Noise-induced hearing loss is an increasingly prevalent disorder that results from exposure to high-intensity sound. According to a recent study by Dublin city’s local authorities more than half of Dublin’s population is exposed to undesirable noise levels.
Although preventable, it can sometimes be difficult to avoid as we are exposed to excessive noise levels doing routine activities on a daily basis. Of the 1.28m people living in Dublin, 56% are affected by noise emanating from heavy road traffic, aircrafts or trains.
The findings are contained in a new mapping action plan which is designed to identify and quieten the capital’s noisiest neighbourhoods. Dublin’s four local authorities are working together on the map, which will take five years to complete.
The number of people exposed to undesirable night-time noise levels above 55 decibels reduced from 94% in 2008 to 22% in 2012, but 1% or 3,700 people still suffer night-time sound levels above 70 decibels.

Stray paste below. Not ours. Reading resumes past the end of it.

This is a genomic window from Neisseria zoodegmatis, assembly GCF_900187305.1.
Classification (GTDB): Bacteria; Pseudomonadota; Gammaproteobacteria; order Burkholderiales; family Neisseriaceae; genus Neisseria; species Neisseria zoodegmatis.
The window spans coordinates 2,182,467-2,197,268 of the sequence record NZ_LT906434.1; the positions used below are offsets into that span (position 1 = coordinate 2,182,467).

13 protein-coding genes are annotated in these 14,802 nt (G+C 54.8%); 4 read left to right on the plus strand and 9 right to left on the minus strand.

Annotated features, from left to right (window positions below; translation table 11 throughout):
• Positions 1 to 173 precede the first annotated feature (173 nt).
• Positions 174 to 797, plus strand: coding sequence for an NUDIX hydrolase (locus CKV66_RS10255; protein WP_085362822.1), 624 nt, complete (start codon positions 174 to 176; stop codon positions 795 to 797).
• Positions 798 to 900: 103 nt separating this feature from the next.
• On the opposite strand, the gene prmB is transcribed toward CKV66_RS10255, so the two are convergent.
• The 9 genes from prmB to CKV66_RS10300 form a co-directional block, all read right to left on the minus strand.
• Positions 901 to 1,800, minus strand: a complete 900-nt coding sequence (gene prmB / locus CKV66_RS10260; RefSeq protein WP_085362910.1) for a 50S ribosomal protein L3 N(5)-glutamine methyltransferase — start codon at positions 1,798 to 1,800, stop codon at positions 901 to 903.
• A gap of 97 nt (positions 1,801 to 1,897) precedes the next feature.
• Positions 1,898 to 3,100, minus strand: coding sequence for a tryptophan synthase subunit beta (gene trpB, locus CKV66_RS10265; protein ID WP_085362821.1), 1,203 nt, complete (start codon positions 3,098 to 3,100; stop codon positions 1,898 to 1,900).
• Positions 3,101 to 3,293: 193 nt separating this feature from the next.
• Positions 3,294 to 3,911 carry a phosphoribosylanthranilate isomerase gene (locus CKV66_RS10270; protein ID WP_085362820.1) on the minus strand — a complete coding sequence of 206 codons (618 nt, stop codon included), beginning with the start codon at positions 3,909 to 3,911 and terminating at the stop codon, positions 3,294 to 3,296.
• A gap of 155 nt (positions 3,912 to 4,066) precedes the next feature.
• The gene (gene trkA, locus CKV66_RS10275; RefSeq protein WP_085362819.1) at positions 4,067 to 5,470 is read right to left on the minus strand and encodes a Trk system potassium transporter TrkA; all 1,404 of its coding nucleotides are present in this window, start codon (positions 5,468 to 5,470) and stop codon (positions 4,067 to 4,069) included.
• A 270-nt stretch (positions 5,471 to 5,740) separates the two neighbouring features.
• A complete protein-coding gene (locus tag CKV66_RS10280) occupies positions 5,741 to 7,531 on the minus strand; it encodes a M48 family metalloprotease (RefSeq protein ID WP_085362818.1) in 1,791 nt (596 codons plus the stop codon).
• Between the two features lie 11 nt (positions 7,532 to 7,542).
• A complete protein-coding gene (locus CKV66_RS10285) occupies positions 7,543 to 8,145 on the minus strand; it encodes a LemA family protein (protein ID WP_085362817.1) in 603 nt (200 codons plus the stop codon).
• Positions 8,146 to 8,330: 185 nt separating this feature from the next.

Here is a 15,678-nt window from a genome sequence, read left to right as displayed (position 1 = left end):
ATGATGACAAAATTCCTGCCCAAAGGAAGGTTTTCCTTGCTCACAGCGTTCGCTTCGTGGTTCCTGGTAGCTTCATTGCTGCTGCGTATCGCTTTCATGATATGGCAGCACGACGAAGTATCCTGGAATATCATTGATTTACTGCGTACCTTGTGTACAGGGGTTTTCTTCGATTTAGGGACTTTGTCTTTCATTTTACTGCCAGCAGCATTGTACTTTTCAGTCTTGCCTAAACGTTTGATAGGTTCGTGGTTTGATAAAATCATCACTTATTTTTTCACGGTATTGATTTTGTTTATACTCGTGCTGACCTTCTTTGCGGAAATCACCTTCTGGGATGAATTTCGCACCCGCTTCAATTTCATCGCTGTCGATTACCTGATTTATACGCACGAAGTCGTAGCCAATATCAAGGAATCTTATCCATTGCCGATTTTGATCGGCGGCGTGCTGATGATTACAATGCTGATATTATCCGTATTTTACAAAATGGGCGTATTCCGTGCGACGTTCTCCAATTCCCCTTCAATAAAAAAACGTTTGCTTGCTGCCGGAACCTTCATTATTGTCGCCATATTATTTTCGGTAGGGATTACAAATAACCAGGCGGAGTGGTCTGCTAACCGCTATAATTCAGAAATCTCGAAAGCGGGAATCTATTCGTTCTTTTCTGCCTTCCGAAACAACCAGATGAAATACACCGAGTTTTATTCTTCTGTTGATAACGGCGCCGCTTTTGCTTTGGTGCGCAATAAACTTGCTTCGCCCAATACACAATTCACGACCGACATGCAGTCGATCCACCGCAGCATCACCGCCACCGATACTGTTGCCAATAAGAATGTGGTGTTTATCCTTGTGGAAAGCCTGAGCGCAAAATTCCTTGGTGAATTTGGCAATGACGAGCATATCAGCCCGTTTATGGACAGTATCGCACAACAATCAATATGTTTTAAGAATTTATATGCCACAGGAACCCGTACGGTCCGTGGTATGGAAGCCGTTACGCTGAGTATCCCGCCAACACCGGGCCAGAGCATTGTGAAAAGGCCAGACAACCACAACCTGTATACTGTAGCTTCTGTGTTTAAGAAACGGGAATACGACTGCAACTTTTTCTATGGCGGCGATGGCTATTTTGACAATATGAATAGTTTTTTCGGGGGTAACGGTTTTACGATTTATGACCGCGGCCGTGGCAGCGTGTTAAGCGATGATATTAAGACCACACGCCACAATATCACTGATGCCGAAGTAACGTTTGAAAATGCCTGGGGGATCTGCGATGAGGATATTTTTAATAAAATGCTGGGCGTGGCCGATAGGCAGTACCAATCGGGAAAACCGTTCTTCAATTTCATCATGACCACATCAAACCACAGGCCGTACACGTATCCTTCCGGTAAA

In the day time, 46,800 Dubliners are exposed to levels above 70 decibels. A further 12,600 put up with noise levels over 75 decibels. This is down from 24,000 in 2008.
The Noise Action Plan will run from December 2013 to November 2018, and includes efforts to address heavy traffic flow in the loudest neighbourhoods.
In 2008, the first noise map of Ireland singled out the M50 as the worst noise polluter in Dublin, exposing nearby residents to a din as loud as a twin-engined jet at take-off.
Anybody who might be concerned about their hearing, can avail of a free hearing test at any Hidden Hearing branch nationwide. You can book a hearing test free of charge at any of Hidden Hearing’s 60 clinics nationwide. Freephone 1800 370 000 or visit http://www.hiddenhearing.ie.